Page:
Otis House

Card Table

The large number of surviving card tables from the Federal period indicates the popularity of this furniture item during the Otises’ time. Card tables were often made in pairs and were created in several styles including square, circular, tripod, and pedestal tables. When not in use card tables often served as pier or side tables.

The prototype for this graceful card table in the Grecian Style is found in English Regency furniture. The curves of the saber legs are enhanced with thin brass inlay while the outline of the lyre is decorated with painted leaves. The front is embellished with an ormolu mount of acorns, a popular motif during the Federal and Empire periods. Boston cabinetmakers often substituted a solid lyre with wood or brass inlay for the open lyre with brass strings.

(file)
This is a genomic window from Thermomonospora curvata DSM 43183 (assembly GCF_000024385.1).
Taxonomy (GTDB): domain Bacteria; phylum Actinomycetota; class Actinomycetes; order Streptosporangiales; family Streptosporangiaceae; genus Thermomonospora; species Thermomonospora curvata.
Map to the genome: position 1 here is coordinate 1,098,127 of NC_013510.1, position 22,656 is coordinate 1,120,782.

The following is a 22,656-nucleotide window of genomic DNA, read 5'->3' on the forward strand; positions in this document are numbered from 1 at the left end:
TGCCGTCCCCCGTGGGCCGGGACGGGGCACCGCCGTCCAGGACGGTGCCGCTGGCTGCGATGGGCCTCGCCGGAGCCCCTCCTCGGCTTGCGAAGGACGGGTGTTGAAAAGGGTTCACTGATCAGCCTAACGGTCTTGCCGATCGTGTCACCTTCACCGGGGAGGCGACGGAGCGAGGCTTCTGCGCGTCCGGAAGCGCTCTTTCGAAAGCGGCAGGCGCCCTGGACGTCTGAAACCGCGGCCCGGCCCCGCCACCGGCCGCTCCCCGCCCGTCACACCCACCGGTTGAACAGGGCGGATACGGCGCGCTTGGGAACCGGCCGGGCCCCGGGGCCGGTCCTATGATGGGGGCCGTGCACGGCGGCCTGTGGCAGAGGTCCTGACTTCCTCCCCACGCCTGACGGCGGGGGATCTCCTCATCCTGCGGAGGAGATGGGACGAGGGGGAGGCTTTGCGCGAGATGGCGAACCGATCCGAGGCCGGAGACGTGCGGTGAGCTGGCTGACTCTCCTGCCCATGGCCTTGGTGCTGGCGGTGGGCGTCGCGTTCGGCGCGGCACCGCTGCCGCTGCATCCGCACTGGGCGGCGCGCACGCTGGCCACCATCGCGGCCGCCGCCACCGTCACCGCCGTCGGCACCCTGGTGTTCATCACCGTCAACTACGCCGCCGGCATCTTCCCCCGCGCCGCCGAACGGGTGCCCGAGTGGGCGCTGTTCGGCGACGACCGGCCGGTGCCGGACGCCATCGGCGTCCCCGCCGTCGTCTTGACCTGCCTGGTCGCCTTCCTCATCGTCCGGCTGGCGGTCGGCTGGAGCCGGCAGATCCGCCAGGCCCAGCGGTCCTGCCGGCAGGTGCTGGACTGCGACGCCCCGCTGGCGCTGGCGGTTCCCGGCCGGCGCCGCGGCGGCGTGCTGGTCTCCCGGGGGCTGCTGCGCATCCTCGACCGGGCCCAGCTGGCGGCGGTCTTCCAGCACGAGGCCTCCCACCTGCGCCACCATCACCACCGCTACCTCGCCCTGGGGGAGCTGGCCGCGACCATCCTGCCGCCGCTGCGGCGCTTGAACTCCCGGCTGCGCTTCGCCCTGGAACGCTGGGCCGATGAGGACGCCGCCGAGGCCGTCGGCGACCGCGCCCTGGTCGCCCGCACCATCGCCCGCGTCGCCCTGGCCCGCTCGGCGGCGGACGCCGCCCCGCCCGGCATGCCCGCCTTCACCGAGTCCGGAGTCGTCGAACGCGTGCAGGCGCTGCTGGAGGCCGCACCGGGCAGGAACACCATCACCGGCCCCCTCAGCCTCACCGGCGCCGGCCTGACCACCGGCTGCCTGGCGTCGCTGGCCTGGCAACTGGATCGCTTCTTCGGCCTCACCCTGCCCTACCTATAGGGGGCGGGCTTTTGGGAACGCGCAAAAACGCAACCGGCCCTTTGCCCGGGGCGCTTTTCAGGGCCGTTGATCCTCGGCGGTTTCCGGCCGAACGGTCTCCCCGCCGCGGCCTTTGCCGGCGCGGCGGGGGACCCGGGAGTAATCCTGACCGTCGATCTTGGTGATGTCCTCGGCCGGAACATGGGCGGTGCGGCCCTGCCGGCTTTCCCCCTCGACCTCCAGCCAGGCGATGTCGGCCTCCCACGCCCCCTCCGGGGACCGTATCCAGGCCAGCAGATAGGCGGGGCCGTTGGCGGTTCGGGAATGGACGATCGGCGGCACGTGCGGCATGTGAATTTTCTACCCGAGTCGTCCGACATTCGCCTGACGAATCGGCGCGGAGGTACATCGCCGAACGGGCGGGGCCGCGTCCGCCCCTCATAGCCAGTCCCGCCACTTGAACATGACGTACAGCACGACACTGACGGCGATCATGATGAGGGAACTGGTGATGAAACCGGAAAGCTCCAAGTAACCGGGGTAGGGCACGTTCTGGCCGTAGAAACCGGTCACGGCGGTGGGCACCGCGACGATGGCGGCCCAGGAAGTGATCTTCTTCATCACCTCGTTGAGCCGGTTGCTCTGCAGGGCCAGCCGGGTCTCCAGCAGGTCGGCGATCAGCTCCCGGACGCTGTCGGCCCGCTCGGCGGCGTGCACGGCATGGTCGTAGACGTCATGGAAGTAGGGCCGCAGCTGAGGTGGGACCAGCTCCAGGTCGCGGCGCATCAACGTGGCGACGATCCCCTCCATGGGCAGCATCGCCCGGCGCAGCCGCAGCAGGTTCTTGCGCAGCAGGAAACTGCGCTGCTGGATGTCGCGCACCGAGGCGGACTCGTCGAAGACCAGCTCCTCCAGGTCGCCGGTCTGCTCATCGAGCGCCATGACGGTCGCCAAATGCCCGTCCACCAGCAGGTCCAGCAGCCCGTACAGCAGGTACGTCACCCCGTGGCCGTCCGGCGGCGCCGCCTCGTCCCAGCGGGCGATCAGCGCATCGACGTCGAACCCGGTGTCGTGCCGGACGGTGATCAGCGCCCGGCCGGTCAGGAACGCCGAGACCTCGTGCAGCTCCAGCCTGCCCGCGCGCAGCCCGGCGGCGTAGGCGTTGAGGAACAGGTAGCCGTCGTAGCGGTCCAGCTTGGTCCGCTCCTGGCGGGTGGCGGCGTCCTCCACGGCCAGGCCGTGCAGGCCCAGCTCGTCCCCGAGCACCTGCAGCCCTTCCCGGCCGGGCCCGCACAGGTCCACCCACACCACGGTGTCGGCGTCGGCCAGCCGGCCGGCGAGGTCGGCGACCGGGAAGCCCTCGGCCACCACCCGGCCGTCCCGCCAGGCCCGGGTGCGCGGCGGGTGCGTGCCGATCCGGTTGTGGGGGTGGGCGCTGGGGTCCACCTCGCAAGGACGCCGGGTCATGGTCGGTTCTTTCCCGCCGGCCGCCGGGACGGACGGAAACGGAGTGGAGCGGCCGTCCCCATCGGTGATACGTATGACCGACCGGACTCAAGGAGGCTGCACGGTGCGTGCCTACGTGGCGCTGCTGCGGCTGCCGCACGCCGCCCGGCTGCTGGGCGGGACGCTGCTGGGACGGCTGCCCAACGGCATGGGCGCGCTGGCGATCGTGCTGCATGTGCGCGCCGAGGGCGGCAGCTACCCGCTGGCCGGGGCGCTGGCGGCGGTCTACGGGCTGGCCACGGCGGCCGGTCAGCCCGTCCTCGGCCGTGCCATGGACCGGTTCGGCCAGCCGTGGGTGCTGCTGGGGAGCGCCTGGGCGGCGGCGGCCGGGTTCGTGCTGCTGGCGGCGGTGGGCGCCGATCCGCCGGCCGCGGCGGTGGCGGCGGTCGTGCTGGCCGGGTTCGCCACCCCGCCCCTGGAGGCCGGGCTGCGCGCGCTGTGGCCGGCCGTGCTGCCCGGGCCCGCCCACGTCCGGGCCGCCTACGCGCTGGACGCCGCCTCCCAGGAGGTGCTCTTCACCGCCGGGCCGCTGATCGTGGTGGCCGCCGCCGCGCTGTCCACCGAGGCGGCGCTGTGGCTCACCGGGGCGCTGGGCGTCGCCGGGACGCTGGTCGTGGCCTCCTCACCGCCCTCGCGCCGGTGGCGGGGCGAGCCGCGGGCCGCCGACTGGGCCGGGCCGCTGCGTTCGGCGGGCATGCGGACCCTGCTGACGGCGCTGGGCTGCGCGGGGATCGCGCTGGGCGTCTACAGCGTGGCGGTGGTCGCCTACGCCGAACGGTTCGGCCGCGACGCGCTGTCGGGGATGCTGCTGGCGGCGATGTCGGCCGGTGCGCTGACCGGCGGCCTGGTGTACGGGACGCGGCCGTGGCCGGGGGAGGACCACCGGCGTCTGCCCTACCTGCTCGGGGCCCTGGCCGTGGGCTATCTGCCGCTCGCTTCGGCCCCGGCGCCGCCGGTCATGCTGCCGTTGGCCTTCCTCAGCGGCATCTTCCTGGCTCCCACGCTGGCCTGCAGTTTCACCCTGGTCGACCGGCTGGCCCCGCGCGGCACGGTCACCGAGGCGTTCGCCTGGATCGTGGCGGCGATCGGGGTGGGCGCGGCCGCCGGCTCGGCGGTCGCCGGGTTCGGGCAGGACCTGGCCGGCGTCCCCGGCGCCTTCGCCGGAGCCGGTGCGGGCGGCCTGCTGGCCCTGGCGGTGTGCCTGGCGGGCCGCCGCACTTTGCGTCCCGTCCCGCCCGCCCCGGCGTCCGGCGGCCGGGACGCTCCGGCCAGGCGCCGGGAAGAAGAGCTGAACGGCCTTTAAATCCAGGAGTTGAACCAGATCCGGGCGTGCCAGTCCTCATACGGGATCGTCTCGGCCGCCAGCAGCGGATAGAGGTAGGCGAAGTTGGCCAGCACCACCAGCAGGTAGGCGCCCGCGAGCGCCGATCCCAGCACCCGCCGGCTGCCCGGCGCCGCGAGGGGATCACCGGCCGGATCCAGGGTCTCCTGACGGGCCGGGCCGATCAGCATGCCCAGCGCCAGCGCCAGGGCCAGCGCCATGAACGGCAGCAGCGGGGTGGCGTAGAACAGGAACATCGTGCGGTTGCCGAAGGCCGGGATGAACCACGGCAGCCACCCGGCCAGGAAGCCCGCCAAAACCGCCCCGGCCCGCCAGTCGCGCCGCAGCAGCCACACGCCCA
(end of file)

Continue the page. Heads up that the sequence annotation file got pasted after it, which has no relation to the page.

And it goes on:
Thomas Seymour (1771-1848), attributed maker
John Ritto Penniman (1782-1841), gilder
Boston, 1810-1825
Rosewood, brass, ormulu